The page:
A supermassive black hole at the center of a neighbor galaxy apparently "burped" after swallowing up nearby matter, a phenomenon that may have been instrumental in shaping the early universe, new research shows.
Scientists using NASA's Chandra X-ray telescope found two streams of X-ray emissions near the heart of NGC 5195, a small galaxy located about 27 million light-years away. The galaxy is in the process of merging with another galaxy, NGC 5194, a large spiral also known as "The Whirlpool."
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A second set of observations from the Kitt Peak National Observatory's 0.9-meter optical telescope revealed a thin region of relatively cool hydrogen gas just beyond the outer arc of X-rays.
Scientists believe hot gas, which generated the X-ray emissions, plunged into the cooler regions, like a snowplow.
"This is the best example of snow-plowed material I've ever seen. This is clearly a way of ejecting gas from a galaxy," astronomer Eric Schlegel, with the University of Texas, San Antonio, said at the American Astronomical Society meeting in Kissimmee, Florida, on Tuesday.
"We would expect this would happen a lot more often in the early universe. You get galaxies at a higher density, they're going to collide more often and you're going to get this kind of effect," he added.
The research indicates that a black hole not only consumes matter that strays into the region of space warped by its gravity, but that the black hole can eject material as well.
Schlegel said it's possible the arcs of X-rays stem from material that was gravitationally catapulted by the galaxies' merger.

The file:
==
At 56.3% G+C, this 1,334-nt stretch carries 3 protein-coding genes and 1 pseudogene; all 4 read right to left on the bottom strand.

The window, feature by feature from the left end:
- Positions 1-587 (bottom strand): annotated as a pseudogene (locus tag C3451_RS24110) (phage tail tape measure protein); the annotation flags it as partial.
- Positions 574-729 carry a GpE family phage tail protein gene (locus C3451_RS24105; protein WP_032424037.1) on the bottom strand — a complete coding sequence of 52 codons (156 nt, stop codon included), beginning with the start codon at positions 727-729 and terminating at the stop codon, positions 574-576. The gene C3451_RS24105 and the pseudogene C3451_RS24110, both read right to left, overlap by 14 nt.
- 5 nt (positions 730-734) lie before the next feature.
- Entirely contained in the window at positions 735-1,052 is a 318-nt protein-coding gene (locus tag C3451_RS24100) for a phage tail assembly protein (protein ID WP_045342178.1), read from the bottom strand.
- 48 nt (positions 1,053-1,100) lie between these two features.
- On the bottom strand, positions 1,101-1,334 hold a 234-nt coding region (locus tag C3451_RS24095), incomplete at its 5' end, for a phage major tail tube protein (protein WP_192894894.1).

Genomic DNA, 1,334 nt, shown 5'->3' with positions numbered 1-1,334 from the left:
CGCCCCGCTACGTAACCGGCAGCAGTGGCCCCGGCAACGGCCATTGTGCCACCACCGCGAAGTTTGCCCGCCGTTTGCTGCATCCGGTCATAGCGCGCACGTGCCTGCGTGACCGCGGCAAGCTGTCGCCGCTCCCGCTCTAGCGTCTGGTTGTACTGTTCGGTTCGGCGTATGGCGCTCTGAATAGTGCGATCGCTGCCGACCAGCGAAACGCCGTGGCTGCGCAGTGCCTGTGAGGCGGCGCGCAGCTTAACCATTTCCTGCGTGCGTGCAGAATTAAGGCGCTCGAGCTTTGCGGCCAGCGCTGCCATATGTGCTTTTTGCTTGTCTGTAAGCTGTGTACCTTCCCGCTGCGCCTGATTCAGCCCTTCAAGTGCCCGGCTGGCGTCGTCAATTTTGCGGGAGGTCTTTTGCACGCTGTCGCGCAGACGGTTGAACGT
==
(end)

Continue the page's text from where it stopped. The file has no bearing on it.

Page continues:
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"I'm skeptical that that would be an explanation," Schlegel told reporters. "The more interesting possibility is the supermassive black hole itself has actually reacted to all this mass coming in."
Follow-up observations of NGC 5195 in other wavelengths of light should flesh out scientists' understanding of what is happening.
"It gives us a local object to study," Schlegel said.
In related research, scientists found a supermassive black hole that may have been stripped of surrounding stars by a companion black hole. The pair, located about 1 billion light years away, co-reside in the galaxy SDSS J1126+2944.
The rare pair -- one of only 12 known galaxies with two supermassive black holes -- likely are the result of two galaxies merging, astrophysicist Julie Comerford, with the University of Colorado, Boulder, said at the AAS conference.
Scientists aren't sure why one of the galaxy's black holes has 500 times fewer stars than its mate.
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One option is that is extreme gravitational and tidal forces, caused by the galaxies' merger, have ripped away most of the stars from one black hole.
Another possibility is that the star-starved black hole is actually a rare "intermediate" black hole, with a mass of 100- to 1 million times the mass of the sun. If so, the smaller black hole likely came from a dwarf galaxy, with proportionally fewer stars.
"Intermediate mass black holes are hard to find ... and it's hard to know where to look for them," Comerford said If the galaxy has an intermediate black hole, it likely will eventually merge with its supermassive sister, creating an even bigger black hole, Comerford added.
The research was presented at the AAS meeting and appears in the Nov. 10 issue of Astrophysical Journal.